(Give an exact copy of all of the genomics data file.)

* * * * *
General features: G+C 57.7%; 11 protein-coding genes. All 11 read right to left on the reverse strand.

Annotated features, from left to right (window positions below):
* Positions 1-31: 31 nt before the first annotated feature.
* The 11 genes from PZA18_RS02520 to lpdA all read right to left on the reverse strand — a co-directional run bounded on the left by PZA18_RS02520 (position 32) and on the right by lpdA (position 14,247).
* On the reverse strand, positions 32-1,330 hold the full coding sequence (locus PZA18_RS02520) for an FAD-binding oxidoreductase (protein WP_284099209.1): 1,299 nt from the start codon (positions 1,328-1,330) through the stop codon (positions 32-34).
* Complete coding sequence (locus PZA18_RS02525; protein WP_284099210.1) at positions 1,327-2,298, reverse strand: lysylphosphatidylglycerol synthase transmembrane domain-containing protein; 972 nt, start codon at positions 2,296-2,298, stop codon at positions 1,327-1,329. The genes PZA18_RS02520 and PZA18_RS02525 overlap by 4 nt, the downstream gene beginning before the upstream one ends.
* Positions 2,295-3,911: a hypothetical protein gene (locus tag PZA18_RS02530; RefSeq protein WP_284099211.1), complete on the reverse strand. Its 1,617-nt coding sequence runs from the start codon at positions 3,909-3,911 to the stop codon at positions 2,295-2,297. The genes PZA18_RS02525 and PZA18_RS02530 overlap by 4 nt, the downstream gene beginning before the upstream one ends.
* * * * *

General features: G+C 57.7%; 11 protein-coding genes. All 11 read right to left on the reverse strand.

Annotated features, from left to right (window positions below):
* Positions 1-31: 31 nt before the first annotated feature.
* The 11 genes from PZA18_RS02520 to lpdA all read right to left on the reverse strand — a co-directional run bounded on the left by PZA18_RS02520 (position 32) and on the right by lpdA (position 14,247).
* On the reverse strand, positions 32-1,330 hold the full coding sequence (locus PZA18_RS02520) for an FAD-binding oxidoreductase (protein WP_284099209.1): 1,299 nt from the start codon (positions 1,328-1,330) through the stop codon (positions 32-34).
* Complete coding sequence (locus PZA18_RS02525; protein WP_284099210.1) at positions 1,327-2,298, reverse strand: lysylphosphatidylglycerol synthase transmembrane domain-containing protein; 972 nt, start codon at positions 2,296-2,298, stop codon at positions 1,327-1,329. The genes PZA18_RS02520 and PZA18_RS02525 overlap by 4 nt, the downstream gene beginning before the upstream one ends.
* Positions 2,295-3,911: a hypothetical protein gene (locus tag PZA18_RS02530; RefSeq protein WP_284099211.1), complete on the reverse strand. Its 1,617-nt coding sequence runs from the start codon at positions 3,909-3,911 to the stop codon at positions 2,295-2,297. The genes PZA18_RS02525 and PZA18_RS02530 overlap by 4 nt, the downstream gene beginning before the upstream one ends.